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High Performance: 5 landscape season survival techniques

June 13, 2016 -  By

Survivalists know all sorts of interesting things about surviving in whatever environment they plan to be in. They realize they’re going to be placing themselves in a dangerous situation, so they do their homework first—or they learn the hard way, by trial and error.

In many ways, the landscape season requires a survivalist mentality. The more prepared we are, the better chances we have for survival, both personally and professionally.

Here are five tips to maximize your chances to survive—or better yet, thrive—this season.

1. Preparation

Preparation means different things to different people. The landscape season brings increased hours and stress. There’s no way to avoid it. Rookies should seek advice from a mentor or coach. Managers should prepare their people in advance. Those with spouses, children or other significant personal responsibilities should proactively discuss how things may be different during the busy season. When the season hits, it hits hard. Be ready.

2. Dealing with failure

Sometimes things go wrong and sometimes things really go wrong. When a failure occurs, it can send a stressed-out person into a downward spiral that’s difficult to recover from. Instead of letting a bad situation eat you up, find someone to talk through it with. Get some perspective and maybe even shed a few tears or laugh it off. It’s important to let it go. Move on.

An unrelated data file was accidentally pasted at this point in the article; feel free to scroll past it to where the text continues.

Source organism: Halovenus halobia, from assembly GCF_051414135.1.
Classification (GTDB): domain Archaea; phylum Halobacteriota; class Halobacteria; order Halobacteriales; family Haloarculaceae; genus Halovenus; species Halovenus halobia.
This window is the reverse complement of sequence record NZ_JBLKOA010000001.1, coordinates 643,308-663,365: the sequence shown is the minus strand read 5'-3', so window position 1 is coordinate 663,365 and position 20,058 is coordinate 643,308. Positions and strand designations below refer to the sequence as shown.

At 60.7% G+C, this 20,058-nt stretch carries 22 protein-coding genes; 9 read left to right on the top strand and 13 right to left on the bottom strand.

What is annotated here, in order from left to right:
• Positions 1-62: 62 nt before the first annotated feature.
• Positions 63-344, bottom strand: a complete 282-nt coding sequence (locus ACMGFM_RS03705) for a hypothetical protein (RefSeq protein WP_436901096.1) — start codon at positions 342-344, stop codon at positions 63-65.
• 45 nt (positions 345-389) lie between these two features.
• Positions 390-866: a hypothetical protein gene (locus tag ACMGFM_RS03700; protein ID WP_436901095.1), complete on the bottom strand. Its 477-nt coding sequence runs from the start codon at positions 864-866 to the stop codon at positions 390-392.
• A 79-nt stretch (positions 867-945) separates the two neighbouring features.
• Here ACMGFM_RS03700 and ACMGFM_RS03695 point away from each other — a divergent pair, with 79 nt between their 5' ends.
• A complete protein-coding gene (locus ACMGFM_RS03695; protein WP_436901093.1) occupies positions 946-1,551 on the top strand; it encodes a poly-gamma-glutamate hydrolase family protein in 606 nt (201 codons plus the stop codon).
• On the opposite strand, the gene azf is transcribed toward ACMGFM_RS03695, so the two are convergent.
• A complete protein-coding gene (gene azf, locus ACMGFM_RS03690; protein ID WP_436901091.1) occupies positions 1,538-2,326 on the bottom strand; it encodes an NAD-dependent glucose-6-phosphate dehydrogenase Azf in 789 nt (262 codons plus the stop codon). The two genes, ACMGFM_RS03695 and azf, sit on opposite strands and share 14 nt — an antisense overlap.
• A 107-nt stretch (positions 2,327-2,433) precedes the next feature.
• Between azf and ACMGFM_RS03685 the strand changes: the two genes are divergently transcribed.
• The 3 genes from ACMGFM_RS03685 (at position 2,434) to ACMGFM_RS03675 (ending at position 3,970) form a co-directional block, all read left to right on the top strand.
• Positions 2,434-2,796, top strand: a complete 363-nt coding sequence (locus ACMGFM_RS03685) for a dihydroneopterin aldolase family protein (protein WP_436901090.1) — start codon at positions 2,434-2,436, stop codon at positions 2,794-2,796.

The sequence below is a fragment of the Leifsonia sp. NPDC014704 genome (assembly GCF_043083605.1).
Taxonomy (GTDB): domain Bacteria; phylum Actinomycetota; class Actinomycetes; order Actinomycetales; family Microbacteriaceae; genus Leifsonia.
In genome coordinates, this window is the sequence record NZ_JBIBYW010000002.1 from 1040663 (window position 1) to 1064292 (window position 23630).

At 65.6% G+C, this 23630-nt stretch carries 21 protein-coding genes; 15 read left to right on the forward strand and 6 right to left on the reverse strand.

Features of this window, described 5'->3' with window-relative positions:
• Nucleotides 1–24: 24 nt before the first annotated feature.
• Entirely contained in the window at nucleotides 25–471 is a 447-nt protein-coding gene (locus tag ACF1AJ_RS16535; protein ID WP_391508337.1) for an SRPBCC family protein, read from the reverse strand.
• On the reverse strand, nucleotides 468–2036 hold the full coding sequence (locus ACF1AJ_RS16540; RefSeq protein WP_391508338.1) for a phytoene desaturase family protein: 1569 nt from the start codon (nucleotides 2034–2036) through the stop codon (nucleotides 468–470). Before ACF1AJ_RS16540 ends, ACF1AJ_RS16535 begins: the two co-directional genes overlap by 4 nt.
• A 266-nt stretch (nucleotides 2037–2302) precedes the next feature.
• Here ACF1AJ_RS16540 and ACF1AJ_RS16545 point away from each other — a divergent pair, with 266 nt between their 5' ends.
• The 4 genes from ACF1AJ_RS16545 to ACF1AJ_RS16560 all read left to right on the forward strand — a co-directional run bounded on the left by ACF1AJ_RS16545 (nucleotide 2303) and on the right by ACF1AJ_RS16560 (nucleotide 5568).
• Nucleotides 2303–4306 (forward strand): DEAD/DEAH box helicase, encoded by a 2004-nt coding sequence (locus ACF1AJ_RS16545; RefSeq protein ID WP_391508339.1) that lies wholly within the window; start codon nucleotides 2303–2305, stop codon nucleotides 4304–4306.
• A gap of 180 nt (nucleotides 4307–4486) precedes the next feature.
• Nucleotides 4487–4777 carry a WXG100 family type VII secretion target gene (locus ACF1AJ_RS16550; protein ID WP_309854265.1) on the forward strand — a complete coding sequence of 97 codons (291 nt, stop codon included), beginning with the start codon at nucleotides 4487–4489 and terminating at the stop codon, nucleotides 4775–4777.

3. Go the extra mile

It sounds counter-intuitive, but sometimes the best way to survive is to go “all in” and put in the extra effort. By not putting in the extra effort to finish what’s on your plate for today, you simply add to a never-ending pile of stuff for tomorrow and the next day. Would you rather work 60 hours with a ton of stress or work 65 hours and sleep like a baby? Git ‘er done.

4. Embrace it

This technique is No. 3 on steroids. Instead of grumbling and being a general sourpuss until the season ends, it’s better to embrace the season. Despite the long hours and added stress, there is great enjoyment in what we do, if you have the right attitude. Learn to love it.

5. Plan your escape

Choose a vacation destination or a new toy as a reward for you and your family. Begin to plan for the big day when you will be able to escape from the grind of the season. Hang a photo or a brochure on the fridge. Buy your tickets. This mentally gives you hope—an essential ingredient for survival.

Now go forth.

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About the Author:

Harwood is a Managing Partner with GrowTheBench and Pro-Motion Consulting. Reach him at Phil@GrowTheBench.com. He is a Landscape Industry Certified Manager, NALP Trailblazer, NALP Consultant, and Certified Snow Professional. Harwood holds a BA in Marketing and Executive MBA with Honors from Michigan State University.

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